South Asian countries face heightened Climate Change risks, experts warn – South Asia Time

South Asian countries face heightened Climate Change risks, experts warn

 February 1, 2024  

LONDON: Climate change experts and researchers have said that South Asian countries face heightened risks due to climate change.

Taking part in a webinar entitled ‘Climate Change and South Asia: Regional Challenges in a Global Crisis’ organised to mark the 5th anniversary of South Asia Time news portal on Saturday, they called upon the South Asian governments to work closely to combat the impacts of climate change.

Dr. Maheshwar Dhakal, Joint Secretary at the Ministry of Forests and Environment, highlighted Nepal’s longstanding commitment to protect environment and reduce carbon emissions. He stressed on the need for a more strategic approach to deal with the global challenge.

“The accelerated pace of production, consumption, market, and economic development in India and China directly impacts Nepal’s survival. Nepal must be proactive and vocal to highlight the risks it is facing,” he added.

Climate researcher, Dr. Shobha Poudel, said that there was need to implement the decisions of various Conference of Parties (COP) gatherings. “There is a need to reduce risks to people’s livelihoods and farming through carbon emission reduction and climate-smart investment,”said Dr. Poudel, who is currently working as Marie Curie research fellow at the Fondazione Eni Enrico Mattei in Italy.  She called upon South Asian governments to invest more in research and development and encourage farmers towards the climate-friendly cultivation.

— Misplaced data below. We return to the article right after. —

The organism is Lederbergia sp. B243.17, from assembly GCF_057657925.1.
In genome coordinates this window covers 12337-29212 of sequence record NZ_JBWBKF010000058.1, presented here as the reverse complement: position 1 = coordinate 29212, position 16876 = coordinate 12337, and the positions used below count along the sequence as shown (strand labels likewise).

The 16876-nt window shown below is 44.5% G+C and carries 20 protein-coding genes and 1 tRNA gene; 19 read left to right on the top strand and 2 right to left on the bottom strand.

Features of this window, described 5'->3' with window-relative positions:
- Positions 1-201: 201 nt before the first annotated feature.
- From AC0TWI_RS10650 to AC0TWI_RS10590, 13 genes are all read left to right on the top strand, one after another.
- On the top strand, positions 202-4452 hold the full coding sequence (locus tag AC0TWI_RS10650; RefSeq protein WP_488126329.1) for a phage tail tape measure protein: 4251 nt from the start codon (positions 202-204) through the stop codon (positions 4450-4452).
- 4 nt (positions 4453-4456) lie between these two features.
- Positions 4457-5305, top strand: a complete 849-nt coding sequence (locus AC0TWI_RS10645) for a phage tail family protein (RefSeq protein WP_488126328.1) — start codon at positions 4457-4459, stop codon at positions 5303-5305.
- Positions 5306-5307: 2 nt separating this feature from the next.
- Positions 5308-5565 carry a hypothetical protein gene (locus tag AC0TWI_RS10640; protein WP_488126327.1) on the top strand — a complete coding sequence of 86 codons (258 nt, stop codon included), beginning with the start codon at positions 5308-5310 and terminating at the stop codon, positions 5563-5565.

BBC World Service’s Global Environment Correspondent, Navin Singh Khadka, said that none of the G20 countries are reducing emissions at a pace consistent with their net-zero targets. “Greenhouse gas emissions across the G20 increased by 1.2 per cent in 2022,” said Khadka. Development is becoming costlier and low-income countries are not able to keep up with the impact of climate change. There were policy gaps in countries’ adaptation plans. India’s Chamoli disaster showed local disaster management bodies did not factor in climate risks, he added.

Ambassador of Nepal to the UK, Gyan Chandra Acharya, said that regional cooperation was key to deal with sectors like energy, disaster management and policy framework, among others.

“South Asia is the second most vulnerable region from the impacts of climate change. There is no national border for climate change. Hence, we should pressure at the international level for finance, technology and ambition,” he added.  Saying that climate change is not only  impacting Himalyan ecology, it is also having significant impact on food security,livelihood and public health, Ambassador Acharya said how to decarbonise industries and protecting forest should be a priority.

“COP28 in Dubai has made good progress by renewing its commitment to 1.5 degree Celsius and operationalise the loss ad damange fund, among other,” said Acharya. “Now, we must emphasise on implementing the decisions taken on the basis of multistakeholder approach.”

Kul Acharya, the former president of NRNA, said there was the need to study the relationship between climate change and migration.

Chief Editor of Asia Time, Bhagirath Yogi, welcomed participants and shed light on the significance of the webinar while Director and Editor of Dr Jagan Karki delivered the vote of thanks.